The role of the immune system in tumor surveillance is today clearly established, and tumor immunologists are actively working to devise preventive and therapeutical vaccines against cancer. Living organisms are natural complex systems and modeling may play a crucial role since models can also be built with approximate and imperfect knowledge of the phenomenon, and model parameters (initial data, entities, relations between entities) can be adjusted to fit modeling results to experimental measurements [1
Cancer immunoprevention is a recent development of tumor immunology that aims at preventing tumor onset with immunological means, in particular vaccines. The main challenge issuing from successful experiments in genetically-modified mice is now to translate immunoprevention to human situations. In this way, once the vaccine has been demonstrated to be effective in preventing the targeted tumor, it is necessary to find an optimal vaccination schedule that minimizes both the administrations of the vaccine and the eventually present side effects. Obviously the time and the costs needed for an exhaustive search are prohibitive [2
The evaluation of the antitumor efficacy of cancer vaccines in mouse models (also here referred to as biological models
) is a required prelude to the clinical use of these treatments. Testing of some cancer vaccine features, such as the best conditions for vaccine administration, can be very difficult or even impossible only through experiments with biological models simply because a high number of variables need to be considered at the same time. This is where computational models can prove handy as they have shown to be able to reproduce enough biological complexity to be of use in suggesting new experiments [3
]. This characteristic makes computer models suited to perform “what-if” analyses to elucidate relationships between different phenomena and to aid in the validation or rejection of working hypotheses. Indeed, computational models can be used in addition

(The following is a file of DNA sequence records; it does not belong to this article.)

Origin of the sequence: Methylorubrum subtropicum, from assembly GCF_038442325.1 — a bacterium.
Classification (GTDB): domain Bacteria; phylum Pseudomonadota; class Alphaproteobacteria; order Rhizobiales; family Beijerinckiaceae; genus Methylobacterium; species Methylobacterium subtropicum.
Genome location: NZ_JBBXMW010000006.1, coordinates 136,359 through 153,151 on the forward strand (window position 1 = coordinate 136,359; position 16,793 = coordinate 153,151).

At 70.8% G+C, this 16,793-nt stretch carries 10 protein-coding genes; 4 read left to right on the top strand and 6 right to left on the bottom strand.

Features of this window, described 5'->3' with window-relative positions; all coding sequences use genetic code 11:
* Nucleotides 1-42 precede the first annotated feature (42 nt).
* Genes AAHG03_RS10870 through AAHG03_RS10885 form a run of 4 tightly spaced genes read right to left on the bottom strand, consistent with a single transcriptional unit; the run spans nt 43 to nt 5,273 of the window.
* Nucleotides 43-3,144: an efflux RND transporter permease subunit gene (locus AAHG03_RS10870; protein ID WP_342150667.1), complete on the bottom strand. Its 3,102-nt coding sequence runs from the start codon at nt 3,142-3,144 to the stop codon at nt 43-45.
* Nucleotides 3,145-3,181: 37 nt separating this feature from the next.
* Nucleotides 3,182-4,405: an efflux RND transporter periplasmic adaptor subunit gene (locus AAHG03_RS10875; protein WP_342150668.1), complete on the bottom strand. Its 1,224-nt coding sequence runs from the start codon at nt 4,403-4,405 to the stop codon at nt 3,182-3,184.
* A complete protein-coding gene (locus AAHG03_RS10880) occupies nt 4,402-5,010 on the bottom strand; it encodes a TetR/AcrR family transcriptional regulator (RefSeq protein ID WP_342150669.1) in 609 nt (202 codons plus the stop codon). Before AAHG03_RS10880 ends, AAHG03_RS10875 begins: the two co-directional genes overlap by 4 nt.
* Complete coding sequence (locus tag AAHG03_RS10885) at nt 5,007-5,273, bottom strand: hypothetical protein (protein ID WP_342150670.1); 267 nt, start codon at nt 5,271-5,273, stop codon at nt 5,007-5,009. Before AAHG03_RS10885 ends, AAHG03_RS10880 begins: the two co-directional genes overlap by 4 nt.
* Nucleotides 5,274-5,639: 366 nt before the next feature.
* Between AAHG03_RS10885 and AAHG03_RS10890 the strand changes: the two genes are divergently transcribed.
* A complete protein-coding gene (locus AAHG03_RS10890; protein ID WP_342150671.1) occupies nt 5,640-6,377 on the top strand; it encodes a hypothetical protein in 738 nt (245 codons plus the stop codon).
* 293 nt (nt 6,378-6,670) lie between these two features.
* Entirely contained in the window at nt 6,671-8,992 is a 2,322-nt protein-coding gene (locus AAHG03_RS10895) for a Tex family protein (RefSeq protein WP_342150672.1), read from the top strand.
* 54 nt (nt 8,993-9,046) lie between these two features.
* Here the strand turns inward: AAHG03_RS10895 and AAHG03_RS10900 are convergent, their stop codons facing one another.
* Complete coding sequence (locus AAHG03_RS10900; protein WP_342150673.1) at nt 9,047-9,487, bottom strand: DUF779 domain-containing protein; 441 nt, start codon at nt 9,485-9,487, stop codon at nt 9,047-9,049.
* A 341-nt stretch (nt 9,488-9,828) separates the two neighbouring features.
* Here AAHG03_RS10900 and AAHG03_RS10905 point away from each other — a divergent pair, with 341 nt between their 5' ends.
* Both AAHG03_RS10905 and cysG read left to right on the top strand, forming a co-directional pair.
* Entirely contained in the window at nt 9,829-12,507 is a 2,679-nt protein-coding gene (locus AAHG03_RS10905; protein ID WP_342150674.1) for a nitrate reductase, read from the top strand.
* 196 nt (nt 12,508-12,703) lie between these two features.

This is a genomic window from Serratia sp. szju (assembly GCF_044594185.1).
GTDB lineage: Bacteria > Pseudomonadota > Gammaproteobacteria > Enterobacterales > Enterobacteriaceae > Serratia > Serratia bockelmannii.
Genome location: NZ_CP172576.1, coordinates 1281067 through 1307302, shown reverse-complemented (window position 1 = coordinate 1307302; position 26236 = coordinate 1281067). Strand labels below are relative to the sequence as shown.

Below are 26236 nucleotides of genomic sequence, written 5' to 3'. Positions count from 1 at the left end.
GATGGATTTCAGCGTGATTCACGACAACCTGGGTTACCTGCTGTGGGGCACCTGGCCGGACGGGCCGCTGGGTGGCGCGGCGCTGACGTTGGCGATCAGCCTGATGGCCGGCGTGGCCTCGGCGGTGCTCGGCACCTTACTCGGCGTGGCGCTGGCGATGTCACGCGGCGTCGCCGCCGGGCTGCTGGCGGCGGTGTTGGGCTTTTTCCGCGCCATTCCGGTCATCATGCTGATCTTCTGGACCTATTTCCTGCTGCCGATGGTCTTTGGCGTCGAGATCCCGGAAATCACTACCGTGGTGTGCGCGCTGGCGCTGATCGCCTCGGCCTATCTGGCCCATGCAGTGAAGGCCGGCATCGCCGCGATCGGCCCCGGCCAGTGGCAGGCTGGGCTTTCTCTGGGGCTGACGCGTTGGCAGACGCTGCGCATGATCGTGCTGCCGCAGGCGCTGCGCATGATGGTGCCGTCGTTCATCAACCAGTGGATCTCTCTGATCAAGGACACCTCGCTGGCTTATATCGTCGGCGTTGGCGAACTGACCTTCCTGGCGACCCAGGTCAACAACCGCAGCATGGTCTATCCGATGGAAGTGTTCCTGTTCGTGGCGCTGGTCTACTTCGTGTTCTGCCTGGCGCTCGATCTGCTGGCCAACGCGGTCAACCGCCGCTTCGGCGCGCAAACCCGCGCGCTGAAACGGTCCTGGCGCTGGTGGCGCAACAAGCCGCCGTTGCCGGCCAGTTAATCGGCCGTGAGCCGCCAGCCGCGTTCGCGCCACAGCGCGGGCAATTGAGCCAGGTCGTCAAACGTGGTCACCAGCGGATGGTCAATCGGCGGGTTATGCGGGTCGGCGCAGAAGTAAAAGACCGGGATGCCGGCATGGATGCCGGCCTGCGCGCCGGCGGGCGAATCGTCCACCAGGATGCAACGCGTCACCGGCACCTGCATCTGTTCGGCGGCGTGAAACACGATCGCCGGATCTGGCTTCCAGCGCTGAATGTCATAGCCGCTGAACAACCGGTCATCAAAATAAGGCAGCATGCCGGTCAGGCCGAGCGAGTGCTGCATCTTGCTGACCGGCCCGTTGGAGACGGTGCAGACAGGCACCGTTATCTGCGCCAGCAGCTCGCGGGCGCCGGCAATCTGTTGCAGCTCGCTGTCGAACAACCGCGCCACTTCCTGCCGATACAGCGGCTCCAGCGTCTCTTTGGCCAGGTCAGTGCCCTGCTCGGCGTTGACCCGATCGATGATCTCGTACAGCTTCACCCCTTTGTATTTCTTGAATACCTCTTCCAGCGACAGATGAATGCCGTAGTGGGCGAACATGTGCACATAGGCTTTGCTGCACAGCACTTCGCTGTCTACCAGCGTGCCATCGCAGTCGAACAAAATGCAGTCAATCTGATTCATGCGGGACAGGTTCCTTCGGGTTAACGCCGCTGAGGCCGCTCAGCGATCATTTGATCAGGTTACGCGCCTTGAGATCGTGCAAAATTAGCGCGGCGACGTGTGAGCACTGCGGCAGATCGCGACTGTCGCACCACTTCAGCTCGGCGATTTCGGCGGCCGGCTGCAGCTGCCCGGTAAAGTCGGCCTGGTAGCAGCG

to biological models.
We developed an agent based model (ABM) of the effects of a vaccine designed to prevent mammary carcinoma in transgenic mice [5
]. This model faithfully summarizes not only the outcome of vaccination experiments, but also the dynamics of immune responses elicited by the vaccine [6
We then used a parallel genetic algorithm to search for an optimal vaccination schedule. The predicted schedules were tested in vivo
, giving good results [11
]. The approach plays the role of a virtual laboratory performing in a few days in silico
experiments that would take years in vivo
In order to speed up the search for an optimal vaccination schedule, our genetic algorithm is parallelized using Message Passing Interface (MPI). Furthermore, an improved master-slaves approach enabled us to examine high performance measurements in terms of program execution time and load balancing.
The plan of the paper is the following. Firstly we briefly introduce the complexity of the biomedical system (interactions of immunity, vaccine and cancer); then we explain the motivation that leaded to the use of parallel computing. Section “The informatics infrastructure” briefly describes the core of the vaccine protocols evaluators and gives a formal definition of the optimization problem. Section “Parallelization” briefly introduces the definition of parallelization in computer science. Section “Parallel genetic algorithm” gives the details on the implementation of the parallel genetic algorithm; section “Results of PGA over MPI” presents the benchmarks of the approach and experimentally proves the good performance of the algorithm. Finally in Section “Discussion and Conclusions” we give our final considerations, highlighting the biologically relevant outcomes of optimization.